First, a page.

Cotton Bowl Foundation Names its Yearly Grant Recipients

Young leaders of tomorrow and the educators who inspire them daily in underserved neighborhoods across North Texas will receive a lift, thanks to $250,000 in support from the Cotton Bowl Foundation and matching grants of $100,000 by the College Football Playoff Foundation.

At today’s Goodyear Big Play Luncheon, the Foundation announced the $375,000 in total grants have been awarded to After School All Stars North Texas, Trinity River Mission, Cristo Rey Dallas, Young Women’s Preparatory Network, Momentous Institute and Principal Impact Collaborative.

The Cotton Bowl Foundation’s mission is to serve the communities associated with the Goodyear Cotton Bowl Classic by supporting programs that improve opportunities for undeserved youth. The Foundation’s vision, channeled through the great sport of football, is to make an impact on those who play the game, attend the game and support the game. Since forming in 2016, the Foundation has generated more than $750,000 for organizations across North Texas and beyond.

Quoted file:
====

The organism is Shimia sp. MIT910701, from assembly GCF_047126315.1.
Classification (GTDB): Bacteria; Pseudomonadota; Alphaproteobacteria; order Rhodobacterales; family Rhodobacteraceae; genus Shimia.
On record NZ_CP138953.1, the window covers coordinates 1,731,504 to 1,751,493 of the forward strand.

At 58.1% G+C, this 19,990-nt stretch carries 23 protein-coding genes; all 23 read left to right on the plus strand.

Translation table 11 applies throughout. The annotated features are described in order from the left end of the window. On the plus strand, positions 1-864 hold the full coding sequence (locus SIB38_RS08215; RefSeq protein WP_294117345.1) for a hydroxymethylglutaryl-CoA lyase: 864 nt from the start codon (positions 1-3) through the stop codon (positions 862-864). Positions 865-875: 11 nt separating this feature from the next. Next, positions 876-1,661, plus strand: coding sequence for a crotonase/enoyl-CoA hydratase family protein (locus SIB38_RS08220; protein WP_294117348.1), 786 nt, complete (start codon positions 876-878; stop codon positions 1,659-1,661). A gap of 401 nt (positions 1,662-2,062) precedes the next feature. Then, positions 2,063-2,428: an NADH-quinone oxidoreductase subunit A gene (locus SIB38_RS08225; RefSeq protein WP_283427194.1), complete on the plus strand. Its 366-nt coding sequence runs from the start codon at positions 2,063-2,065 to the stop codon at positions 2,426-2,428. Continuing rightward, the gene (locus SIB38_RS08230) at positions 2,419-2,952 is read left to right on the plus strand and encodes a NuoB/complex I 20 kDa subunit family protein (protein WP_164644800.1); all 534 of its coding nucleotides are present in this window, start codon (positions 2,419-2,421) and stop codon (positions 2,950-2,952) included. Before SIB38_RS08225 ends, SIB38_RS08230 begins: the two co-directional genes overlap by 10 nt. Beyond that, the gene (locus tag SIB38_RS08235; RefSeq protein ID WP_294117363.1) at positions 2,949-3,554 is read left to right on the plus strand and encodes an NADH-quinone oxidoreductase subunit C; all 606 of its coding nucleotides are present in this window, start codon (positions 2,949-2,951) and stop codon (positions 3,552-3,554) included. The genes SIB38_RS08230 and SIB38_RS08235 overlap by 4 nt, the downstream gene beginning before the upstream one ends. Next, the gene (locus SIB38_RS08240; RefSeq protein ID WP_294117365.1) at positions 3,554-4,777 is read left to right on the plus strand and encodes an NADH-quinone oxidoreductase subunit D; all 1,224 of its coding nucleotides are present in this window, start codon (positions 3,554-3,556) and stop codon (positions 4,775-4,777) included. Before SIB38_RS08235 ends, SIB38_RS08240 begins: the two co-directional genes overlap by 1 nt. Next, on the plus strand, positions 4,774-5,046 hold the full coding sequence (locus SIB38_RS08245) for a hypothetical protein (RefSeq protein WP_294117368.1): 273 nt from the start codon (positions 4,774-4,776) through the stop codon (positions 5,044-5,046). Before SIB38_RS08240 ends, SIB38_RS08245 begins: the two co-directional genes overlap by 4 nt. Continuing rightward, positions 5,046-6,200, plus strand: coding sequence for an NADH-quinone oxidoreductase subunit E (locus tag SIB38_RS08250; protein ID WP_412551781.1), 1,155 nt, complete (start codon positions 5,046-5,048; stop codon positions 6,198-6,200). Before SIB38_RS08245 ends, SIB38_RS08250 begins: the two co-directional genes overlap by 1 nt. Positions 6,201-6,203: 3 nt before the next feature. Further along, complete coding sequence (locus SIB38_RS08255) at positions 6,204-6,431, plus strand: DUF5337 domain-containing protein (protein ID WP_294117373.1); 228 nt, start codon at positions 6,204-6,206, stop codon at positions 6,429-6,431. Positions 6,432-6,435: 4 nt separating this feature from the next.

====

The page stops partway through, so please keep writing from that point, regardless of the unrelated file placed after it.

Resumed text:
“The Cotton Bowl Foundation is committed to bolstering philanthropic work in our community in the spirit of the grand tradition of the Goodyear Cotton Bowl Classic,” said Cotton Bowl Chairman Carl Ice. “All of this year’s six grant recipients foster educational growth while making a sustaining impact on youth across North Texas. We are proud to support their difference-making work to create opportunity and brighter futures for our young people.”

The Cotton Bowl Foundation awarded a $25,000 grant to After School All Stars (ASAS) North Texas, which provides comprehensive after-school programs to underserved middle school students in some of Dallas’ highest need neighborhoods. Programs include Sports as a Hook, a sports-based leadership development program, and CampUs College Immersion Camp, which provides rising ninth-graders with a week-long summer camp focused on high school readiness. ASAS also received a matching $25,000 grant from the College Football Playoff Foundation.